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The Post


Director:  Steven Spielberg
Writer:  Liz Hannag, Josh Singer
Cast:  Tom Hanks, Meryl Streep

One of my favourite passages in Roger Ebert’s memoir Life, Itself is when he describes his time as a journalist working a beat for the Chicago Sun Times in the Sixties and Seventies.  These newspapermen were chain-smokers, heavy drinkers and they lived and breathed their jobs.

During the day they’d pound the pavement, sniffing out stories, searching for scoops and racing against their competitors at the Tribune for that all important exclusive.  Once they filed their stories, it was off to the pub for an all night bender with their colleagues until the sun would rise at which point they’d do it all again.

I was fascinated by Ebert’s description of these people, their work environment and the pride they took in delivering news to the public.

Steven Spielberg’s The Post is a film set in that time (specifically during the Nixon administration), and although Ben Bradlee and Katharine Graham aren’t as whisky-soaked as Ebert was in his heyday, it still does a fantastic job giving us an insight into an era of print media that is virtually unrecognizable compared to what it is today.

Katharine Graham (played by Meryl Streep) has just taken over as the owner of the Washington Post after the deaths of both her father and her husband.  Until very recently, she had lived the life of a socialite, brushing shoulders with many of the political elite in D.C, including Secretary of State Robert MacNamara.  Her primary responsibility as the new head of the Post is to oversea the transition of the paper from being a family-owned operation to a publicly floated company.  We’re told this transition involves a cooling off period where Katharine can’t be seen to do anything drastic that would destabilize the business.  Anything construed as a breach of that clause would jeopardize the sale of the paper.

As luck would have it, a civilian military contractor is shopping around classified documents with damning evidence that showed that three presidential administrations from Kennedy to LBJ knew that the Vietnam War was a doomed endeavor but pursued it anyway because (wait for it) it was a matter of pride.  Thousands of young lives lost because they didn’t want to look bad.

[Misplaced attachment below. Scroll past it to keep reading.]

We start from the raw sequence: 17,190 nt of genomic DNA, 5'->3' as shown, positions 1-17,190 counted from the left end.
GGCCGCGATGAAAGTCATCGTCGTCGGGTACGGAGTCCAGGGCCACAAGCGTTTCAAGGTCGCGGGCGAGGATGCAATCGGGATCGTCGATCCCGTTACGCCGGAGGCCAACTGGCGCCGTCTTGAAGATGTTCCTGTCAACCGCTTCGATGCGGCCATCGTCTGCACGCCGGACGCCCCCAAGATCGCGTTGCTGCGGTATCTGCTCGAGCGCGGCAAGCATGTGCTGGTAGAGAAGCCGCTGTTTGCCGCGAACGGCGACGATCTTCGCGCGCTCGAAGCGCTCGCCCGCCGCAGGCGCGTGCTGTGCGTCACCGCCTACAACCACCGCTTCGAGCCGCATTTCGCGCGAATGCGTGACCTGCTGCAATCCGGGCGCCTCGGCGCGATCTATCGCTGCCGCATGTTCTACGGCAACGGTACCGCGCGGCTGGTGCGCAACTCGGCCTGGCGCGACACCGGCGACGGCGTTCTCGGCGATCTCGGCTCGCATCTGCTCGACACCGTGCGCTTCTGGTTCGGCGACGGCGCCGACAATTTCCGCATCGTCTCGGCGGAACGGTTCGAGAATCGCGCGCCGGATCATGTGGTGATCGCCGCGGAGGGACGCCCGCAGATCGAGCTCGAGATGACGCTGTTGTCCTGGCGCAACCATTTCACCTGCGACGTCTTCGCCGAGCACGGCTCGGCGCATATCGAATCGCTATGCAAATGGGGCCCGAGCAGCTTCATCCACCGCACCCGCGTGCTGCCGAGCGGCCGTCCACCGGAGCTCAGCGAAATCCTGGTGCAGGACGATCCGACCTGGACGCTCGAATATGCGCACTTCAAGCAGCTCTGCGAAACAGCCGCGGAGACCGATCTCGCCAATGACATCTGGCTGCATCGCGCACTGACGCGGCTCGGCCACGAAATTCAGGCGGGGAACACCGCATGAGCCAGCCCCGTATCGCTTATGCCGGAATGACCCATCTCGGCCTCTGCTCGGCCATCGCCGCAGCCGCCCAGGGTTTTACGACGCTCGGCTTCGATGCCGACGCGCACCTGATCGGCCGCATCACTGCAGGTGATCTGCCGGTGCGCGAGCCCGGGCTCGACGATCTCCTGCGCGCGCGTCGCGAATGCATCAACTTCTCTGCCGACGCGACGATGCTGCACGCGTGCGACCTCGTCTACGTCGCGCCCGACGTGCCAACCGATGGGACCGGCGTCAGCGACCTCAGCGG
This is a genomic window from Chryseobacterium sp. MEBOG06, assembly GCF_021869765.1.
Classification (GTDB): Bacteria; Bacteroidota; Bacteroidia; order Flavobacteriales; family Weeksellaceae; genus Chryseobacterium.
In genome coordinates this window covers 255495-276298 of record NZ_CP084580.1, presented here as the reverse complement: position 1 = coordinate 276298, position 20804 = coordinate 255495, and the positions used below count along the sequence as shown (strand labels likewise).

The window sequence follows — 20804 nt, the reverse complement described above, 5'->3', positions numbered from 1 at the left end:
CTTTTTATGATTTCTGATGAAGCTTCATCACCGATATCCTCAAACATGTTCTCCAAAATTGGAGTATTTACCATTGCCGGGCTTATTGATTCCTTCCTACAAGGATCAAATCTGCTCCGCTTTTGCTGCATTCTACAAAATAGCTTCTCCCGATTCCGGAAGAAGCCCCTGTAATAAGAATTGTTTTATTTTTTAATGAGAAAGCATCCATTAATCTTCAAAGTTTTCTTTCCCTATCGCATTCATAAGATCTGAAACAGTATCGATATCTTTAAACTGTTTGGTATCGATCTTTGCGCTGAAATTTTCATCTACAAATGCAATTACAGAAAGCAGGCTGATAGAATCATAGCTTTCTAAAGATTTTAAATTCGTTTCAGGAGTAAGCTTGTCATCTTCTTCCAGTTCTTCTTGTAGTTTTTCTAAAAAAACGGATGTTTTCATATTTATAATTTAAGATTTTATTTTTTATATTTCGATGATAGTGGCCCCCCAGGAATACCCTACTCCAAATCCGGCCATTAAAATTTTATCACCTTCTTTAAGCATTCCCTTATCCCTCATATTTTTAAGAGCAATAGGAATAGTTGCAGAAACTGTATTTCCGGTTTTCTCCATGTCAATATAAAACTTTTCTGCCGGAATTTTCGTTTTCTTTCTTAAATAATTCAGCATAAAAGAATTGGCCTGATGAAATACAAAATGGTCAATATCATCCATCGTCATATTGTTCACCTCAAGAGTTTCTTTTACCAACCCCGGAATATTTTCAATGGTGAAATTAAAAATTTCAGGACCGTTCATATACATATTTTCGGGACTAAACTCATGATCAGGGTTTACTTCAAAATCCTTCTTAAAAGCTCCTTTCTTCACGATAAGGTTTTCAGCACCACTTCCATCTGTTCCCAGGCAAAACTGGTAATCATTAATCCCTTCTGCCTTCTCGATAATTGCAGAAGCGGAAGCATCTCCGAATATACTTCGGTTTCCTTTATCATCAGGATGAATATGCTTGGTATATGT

This information is literally dropped into the laps of the Washington Post by an anonymous courier.  Chief Editor Ben Bradlee (played by Hanks) wants to run the story and inform the public of this mass deception by the American government.  Graham’s associates who are facilitating the transition of the Post’s IPO, are terrified of running something so inflammatory about the White House.  Especially as the Nixon Administration has successfully had a court injunction issued against the New York Times for publishing similar material.  This is Graham’s dilemma.  Does she run the story and risk the collapse of the newspaper which has been in the family for generations?  If she doesn’t, what purpose does the paper even serve if not to keep the public informed?

Naturally, the audience knows what Graham decides to do.  This is a film about appreciating the journey, because we know where the final destination is.  It’s about enjoying Streep’s performance as she agonizes over her choice and the ramifications of that decision.  It’s about seeing the intricate details involved in putting together a major metropolitan newspaper when a story gets the green light.  And there’s plenty of fun to be had in absorbing the hairstyles, the technology and the language of D.C in the Seventies.

Of course, its impossible to watch the film and not draw parallels with American news media today.  There are the obvious connections to make with the attitudes of both Richard Nixon and the current occupant in the White House towards the national news media.

Also, when Katharine Graham struggles with her conscience to hold her friend Robert MacNamara accountable as a politician, it also makes me think about journalists working at The Post today, and how they would cover stories about Jeff Bezos (the current owner of The Post) and Amazon.

The Post would make a fine companion piece to the excellent Spotlight which came out a couple of years back and covered the newspaper men and women working at the Boston Globe.  By chance, the two are interconnected via their chief editor.  Marty Baron who was the editor at the Globe when the Spotlight team published the articles about the Catholic church oversees The Post today.

Although a relatively low-key affair, I liked The Post and found it to be both a timely and thought provoking film.  I continue to appreciate this stage of Spielberg’s career as he produces small scale dramas such as this and Bridge of Spies.  They are superbly crafted and worth a watch.

A cover-up that spanned four U.S. Presidents pushed the country’s first female newspaper publisher and a hard-driving editor to join an unprecedented battle between the press and the government.

Review Overview



Summary : Spielberg continues his rich vein of form in recent years. The Post is a fine film about the importance of political journalism and its responsibility to the public.

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About Edo

Edo currently lives in Australia where he spends his time playing video games and enjoying his wife's cooking.

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